But the sweetener, used in some foods and beverages, continues to face controversy concerning potential health risks, and even its production. A European patent revealed earlier this year that aspartame is produced using E. coli microorganisms genetically modified and cultivated to produce the required aspartic acid-phenylalanine amino acid segment as a waste product.
According to the EFSA, the current acceptable daily intake of 40mg/kg of body weight per day is safe for the general population. They added that the breakdown components of the sweetener also do not possess any health risks.
The report comes as diet soda sales have dropped 6.8 percent in the 12 months ending Nov. 23, largely due to reports of negative health effects and links to weight gain, Type 2 diabetes and heart disease. Susan Swithers of Purdue University claimed in a recent study that the sweetener could provoke "metabolic derangement."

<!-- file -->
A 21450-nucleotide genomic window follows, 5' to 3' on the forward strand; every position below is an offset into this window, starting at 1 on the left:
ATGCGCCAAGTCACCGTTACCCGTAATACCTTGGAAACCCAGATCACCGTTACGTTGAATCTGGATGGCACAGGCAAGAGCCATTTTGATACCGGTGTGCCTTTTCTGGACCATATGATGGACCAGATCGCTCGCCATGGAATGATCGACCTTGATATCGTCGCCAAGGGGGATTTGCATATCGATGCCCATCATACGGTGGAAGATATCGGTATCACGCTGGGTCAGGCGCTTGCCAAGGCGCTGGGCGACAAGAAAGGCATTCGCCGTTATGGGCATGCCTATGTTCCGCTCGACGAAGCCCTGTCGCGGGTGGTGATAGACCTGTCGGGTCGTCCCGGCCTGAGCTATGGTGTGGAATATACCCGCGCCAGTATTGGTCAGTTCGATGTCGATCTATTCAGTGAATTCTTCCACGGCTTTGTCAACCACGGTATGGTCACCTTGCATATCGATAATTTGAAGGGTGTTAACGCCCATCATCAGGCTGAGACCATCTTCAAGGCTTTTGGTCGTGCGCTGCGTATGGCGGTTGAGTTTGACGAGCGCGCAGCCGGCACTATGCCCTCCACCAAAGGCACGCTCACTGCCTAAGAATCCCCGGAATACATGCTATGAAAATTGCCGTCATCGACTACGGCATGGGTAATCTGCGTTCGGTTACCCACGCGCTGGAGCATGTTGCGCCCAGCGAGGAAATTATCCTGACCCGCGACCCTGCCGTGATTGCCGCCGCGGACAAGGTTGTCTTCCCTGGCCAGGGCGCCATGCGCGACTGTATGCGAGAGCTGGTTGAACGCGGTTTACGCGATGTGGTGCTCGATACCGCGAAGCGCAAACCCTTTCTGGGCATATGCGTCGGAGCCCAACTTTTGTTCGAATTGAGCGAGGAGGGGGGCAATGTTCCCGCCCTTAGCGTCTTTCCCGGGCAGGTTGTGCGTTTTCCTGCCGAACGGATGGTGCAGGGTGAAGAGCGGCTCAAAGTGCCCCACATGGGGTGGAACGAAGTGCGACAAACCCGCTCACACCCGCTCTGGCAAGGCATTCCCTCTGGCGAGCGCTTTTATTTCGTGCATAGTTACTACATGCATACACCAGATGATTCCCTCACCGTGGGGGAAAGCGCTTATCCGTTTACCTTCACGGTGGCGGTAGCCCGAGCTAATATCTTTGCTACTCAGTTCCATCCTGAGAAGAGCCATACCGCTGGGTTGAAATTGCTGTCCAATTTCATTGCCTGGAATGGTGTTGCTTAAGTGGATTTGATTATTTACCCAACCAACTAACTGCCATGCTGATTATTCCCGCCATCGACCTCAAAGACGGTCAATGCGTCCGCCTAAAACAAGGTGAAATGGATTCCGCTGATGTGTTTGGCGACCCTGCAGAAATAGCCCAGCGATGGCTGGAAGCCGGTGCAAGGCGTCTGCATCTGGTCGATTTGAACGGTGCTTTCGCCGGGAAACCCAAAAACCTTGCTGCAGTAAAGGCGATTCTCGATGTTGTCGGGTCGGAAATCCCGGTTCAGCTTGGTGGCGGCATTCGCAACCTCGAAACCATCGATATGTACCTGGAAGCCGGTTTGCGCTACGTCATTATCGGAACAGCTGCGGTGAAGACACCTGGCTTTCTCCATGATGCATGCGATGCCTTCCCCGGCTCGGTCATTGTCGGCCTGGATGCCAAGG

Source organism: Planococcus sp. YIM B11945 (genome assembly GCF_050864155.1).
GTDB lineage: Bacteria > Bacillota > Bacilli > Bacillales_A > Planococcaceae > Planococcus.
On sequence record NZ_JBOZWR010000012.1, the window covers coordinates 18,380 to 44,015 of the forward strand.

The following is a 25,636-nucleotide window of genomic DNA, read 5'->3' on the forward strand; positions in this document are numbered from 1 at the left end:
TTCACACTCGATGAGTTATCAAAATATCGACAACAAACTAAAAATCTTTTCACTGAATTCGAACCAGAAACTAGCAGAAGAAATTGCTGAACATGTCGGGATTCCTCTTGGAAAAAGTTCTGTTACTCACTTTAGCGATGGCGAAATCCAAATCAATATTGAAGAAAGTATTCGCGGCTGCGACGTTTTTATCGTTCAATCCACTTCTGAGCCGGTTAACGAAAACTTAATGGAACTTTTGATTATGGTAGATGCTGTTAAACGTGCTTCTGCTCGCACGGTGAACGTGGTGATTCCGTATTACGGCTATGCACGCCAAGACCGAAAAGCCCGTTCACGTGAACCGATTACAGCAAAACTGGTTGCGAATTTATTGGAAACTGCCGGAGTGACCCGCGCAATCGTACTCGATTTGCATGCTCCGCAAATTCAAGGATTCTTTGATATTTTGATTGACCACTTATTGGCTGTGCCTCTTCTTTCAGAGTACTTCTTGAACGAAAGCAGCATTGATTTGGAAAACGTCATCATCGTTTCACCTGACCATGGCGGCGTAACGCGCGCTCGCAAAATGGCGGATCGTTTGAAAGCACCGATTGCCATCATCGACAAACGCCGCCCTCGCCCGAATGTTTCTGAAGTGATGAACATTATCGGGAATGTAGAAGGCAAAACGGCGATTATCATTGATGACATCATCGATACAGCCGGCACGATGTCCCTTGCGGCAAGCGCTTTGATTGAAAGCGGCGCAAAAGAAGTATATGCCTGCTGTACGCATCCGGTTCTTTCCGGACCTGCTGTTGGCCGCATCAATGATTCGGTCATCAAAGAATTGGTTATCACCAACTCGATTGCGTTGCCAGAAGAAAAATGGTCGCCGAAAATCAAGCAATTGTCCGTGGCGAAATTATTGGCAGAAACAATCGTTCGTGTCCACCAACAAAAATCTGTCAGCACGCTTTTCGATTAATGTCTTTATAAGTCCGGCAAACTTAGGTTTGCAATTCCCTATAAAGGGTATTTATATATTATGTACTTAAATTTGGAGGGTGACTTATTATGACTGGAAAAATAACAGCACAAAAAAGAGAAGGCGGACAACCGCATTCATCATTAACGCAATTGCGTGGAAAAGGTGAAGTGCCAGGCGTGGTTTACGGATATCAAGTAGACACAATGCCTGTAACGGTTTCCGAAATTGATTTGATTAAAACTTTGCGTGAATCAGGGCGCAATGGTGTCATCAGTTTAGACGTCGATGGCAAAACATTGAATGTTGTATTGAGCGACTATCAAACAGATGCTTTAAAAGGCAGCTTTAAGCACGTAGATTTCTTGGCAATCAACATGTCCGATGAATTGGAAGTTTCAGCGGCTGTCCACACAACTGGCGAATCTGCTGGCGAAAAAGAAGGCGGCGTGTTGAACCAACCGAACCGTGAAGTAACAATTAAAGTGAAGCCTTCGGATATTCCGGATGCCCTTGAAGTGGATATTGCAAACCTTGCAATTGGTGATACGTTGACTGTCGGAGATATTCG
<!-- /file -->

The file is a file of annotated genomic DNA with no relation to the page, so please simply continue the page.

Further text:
After reviewing studies conducted on humans and animals, experts ruled out any potential for inducing cancer or gene damage. The study also showed no harm to the brain, nervous system or cognitive behavior. With regards to pregnant women the acceptable daily intake posed no threat to the fetus or the mother, except in women suffering from the medical condition phenylketonuria.
Aspartame's breakdown elements -- namely phenylalanine, methanol and aspartic acid -- are also found in other natural foods and at low levels were safe for consumption.
“This opinion represents one of the most comprehensive risk assessments of aspartame ever undertaken. It’s a step forward in strengthening consumer confidence in the scientific underpinning of the EU food safety system and the regulation of food additives,” said Dr. Alicja Mortensen of the EFSA.